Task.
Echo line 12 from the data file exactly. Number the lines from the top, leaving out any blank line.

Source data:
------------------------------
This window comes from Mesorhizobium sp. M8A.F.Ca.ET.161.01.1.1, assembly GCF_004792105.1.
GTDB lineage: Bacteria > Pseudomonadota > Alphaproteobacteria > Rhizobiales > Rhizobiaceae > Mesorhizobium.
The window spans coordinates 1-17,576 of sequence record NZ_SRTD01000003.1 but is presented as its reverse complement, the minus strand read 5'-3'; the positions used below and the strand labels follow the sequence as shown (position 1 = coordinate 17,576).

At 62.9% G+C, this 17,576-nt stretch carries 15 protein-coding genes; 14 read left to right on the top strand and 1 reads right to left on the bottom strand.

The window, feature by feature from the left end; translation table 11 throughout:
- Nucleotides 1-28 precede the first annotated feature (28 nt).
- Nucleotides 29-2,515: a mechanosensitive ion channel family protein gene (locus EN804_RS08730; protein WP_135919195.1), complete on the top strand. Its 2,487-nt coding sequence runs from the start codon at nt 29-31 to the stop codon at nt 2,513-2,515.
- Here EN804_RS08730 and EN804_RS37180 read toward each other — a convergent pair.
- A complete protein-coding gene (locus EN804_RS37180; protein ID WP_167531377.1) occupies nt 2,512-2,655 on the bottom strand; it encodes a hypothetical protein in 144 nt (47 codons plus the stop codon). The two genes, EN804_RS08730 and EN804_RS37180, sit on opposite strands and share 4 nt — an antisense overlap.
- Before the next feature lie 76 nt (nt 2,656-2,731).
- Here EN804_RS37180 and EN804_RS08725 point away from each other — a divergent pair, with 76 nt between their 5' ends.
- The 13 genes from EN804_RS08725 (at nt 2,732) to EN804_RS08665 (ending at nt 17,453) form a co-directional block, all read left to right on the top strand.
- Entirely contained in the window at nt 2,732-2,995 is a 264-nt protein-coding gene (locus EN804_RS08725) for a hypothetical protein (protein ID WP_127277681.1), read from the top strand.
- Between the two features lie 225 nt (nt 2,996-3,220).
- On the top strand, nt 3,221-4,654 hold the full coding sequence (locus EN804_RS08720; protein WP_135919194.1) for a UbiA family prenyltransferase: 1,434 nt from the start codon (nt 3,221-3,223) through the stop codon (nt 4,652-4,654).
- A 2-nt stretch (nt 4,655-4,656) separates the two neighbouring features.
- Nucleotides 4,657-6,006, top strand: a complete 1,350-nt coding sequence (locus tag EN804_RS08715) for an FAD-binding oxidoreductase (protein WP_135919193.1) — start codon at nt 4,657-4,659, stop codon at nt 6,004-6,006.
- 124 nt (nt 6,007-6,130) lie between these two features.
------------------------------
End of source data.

- The 13 genes from EN804_RS08725 (at nt 2,732) to EN804_RS08665 (ending at nt 17,453) form a co-directional block, all read left to right on the top strand.